At 15 Bank Street in New London is the Lawrence Hall Building, built in 1920. It replaced an earlier Lawrence Hall building on the same site, which is described in Frances Manwaring Caulkins’ History of New London (1895 edition) as follows:
Lawrence Hall, a private building owned by Joseph Lawrence, Esq., is the principal Hall in the city for public lectures and exhibitions. It was completed in Feb. 1856, and is 105 feet in length, 57 in breadth, and arched above to the height of 24 feet from the floor. It is a beautiful Hall in decoration, proportion and interior accommodation, and with its gallery or corridor, will accommodate 1,200 persons. Architect, W. T. Hallett.
It deserves to be remembered here that the elder Lawrence was the first man who gave New London a strictly metropolitan building, Lawrence Hall, a fine structure built from the plans of the celebrated architect, Hallett. When it was going up some of the citizens expressed their fears that it would overshadow the rest of the city, and Mr. Lawrence replied: “ That is all right; the city will grow up to it.”
The 1920 Lawrence Hall was built after the 1856 Lawrence Hall was destroyed in a fire. The new building was described in the book Modern Connecticut Homes and Homecrafts (1921) soon after it was built:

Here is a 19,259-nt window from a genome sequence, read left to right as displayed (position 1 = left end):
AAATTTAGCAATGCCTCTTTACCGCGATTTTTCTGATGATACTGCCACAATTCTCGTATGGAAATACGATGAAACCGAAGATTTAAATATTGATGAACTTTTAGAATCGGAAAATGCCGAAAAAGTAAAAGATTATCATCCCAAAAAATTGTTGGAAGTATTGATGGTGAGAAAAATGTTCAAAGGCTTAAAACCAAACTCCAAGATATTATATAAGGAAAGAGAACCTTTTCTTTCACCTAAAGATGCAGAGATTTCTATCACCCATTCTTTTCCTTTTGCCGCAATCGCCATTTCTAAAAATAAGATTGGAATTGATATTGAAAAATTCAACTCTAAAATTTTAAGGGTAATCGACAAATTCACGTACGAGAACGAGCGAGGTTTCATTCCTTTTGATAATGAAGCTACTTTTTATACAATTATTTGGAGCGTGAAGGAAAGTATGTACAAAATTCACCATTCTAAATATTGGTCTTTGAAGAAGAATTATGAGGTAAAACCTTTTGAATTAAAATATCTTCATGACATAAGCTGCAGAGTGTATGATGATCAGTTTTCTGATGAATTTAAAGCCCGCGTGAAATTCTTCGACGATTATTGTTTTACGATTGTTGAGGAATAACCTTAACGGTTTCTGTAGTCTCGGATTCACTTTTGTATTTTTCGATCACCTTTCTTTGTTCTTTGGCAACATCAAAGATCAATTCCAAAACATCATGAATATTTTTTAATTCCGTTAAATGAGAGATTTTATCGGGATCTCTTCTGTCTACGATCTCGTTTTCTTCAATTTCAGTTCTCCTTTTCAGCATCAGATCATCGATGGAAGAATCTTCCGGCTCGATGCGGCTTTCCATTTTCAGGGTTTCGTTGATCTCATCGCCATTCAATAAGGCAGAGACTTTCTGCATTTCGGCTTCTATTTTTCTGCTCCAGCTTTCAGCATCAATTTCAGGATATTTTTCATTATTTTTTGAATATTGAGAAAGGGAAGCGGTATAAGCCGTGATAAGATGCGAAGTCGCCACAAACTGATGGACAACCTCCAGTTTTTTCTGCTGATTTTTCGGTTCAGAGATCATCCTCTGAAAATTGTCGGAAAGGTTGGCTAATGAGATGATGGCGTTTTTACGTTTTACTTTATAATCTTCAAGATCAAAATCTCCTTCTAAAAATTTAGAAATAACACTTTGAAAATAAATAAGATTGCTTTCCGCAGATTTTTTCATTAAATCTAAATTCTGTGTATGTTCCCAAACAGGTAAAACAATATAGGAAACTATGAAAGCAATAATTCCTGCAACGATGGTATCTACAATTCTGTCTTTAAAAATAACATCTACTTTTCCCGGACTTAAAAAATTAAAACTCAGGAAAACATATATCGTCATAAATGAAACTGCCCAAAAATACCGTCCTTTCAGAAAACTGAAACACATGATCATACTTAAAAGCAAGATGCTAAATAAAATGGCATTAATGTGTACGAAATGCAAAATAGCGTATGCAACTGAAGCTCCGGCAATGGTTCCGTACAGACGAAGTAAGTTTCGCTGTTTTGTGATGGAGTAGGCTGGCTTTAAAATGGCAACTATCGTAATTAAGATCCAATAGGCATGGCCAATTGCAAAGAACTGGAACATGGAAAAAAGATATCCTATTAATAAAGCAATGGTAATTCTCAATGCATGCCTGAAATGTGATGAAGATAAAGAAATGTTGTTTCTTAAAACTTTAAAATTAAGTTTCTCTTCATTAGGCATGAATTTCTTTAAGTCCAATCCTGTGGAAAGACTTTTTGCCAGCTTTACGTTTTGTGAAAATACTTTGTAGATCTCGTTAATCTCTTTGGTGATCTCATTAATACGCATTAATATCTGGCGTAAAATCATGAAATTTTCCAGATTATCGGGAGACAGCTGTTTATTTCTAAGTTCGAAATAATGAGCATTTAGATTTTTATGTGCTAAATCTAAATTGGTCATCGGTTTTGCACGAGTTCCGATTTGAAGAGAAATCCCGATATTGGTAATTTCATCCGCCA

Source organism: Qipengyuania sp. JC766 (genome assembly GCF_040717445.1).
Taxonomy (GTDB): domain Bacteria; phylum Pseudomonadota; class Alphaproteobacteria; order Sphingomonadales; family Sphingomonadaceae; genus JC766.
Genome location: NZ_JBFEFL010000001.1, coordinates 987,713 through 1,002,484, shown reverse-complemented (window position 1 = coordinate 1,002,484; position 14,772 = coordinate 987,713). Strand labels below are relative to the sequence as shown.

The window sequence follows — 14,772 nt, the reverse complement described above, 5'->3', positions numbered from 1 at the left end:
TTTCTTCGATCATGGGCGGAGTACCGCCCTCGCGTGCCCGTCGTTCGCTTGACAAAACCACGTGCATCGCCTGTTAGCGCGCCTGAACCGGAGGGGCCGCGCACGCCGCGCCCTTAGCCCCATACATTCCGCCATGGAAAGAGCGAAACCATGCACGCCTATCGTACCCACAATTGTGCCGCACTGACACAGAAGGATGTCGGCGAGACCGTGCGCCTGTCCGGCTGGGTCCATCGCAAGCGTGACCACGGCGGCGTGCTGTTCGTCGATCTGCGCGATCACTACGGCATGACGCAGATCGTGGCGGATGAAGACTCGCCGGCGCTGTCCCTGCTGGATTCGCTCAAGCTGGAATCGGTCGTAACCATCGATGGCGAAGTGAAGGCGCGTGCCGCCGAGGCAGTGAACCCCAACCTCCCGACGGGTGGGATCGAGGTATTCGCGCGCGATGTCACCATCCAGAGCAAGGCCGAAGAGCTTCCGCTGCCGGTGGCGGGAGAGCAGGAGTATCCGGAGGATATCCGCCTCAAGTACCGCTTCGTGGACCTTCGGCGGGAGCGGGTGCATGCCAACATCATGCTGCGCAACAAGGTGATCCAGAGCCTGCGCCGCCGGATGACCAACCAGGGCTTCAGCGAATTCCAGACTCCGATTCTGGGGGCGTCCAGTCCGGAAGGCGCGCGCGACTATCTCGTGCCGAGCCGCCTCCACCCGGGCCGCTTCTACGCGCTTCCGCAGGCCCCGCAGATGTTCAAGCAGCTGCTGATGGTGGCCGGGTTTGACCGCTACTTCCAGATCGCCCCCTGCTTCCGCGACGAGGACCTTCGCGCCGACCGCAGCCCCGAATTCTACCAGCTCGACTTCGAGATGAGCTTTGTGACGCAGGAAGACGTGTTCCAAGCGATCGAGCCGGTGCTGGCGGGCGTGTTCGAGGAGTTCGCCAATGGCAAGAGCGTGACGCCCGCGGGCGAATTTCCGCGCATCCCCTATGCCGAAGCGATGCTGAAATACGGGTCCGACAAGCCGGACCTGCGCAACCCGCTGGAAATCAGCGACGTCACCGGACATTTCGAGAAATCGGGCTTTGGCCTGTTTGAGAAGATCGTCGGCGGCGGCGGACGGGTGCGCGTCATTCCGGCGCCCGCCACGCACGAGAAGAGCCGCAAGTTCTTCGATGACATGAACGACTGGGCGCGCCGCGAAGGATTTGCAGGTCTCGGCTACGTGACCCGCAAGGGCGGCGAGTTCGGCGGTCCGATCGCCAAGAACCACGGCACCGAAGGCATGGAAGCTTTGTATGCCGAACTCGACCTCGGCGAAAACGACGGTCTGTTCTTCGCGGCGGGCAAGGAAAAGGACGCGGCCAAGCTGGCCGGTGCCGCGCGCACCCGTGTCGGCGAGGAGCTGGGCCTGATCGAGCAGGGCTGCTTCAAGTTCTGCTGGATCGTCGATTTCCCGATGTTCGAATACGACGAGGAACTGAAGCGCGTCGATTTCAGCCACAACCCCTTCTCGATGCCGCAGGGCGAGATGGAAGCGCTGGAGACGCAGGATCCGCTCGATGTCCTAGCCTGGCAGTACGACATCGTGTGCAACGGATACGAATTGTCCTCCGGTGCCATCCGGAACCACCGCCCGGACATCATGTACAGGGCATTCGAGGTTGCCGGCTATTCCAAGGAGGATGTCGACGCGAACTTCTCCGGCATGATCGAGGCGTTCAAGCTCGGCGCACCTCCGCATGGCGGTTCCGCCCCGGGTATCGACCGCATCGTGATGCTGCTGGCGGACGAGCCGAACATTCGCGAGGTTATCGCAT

In the making of the design for Lawrence Hall Building on Bank street, New London, there is shown again [the architects] Mssrs. Bilderbeck and Langdon’s marked ability to obtain decorative quality through their knowledge of the resources of materials, and beauty of form in the development of natural structural lines.
One of numerous US post office buildings produced during the New Deal era is the Bridgeport Main Post Office, located at 120 Middle Street, completed in 1934. A strikingly unornamented Art Deco/Art Moderne structure, it was designed by local architect Charles Wellington Walker under the supervision of Louis A. Simon, the supervising architect of the United States Treasury Department. The lobby has murals by R. L. Lambden depicting mail delivery through the ages.
In 1798 Ebenezer Hale (1771-1843) of Glastonbury married Sarah Cornwall of Portland. The couple shared the house at 1381 Main Street in Glastonbury with Ebenezer’s brother Gideon Hale, Jr., who married Anna Case in 1803. Eventually the house became too small for two families and Ebenezer Hale built his own house at 1378 Main Street in 1806. Ebenezer’s grandsons, George and John Howard Hale, started a peach orchard in 1866. The farm paymaster would pay the orchard workers at the long window on the north side of the house. John H. Hale developed peach trees that could better withstand the northern climate. The first to grade their fruit, the brothers developed their business on a national scale with 1200 acres in Connecticut and Georgia by 1915. As related in A Handbook of New England (second edition, 1917):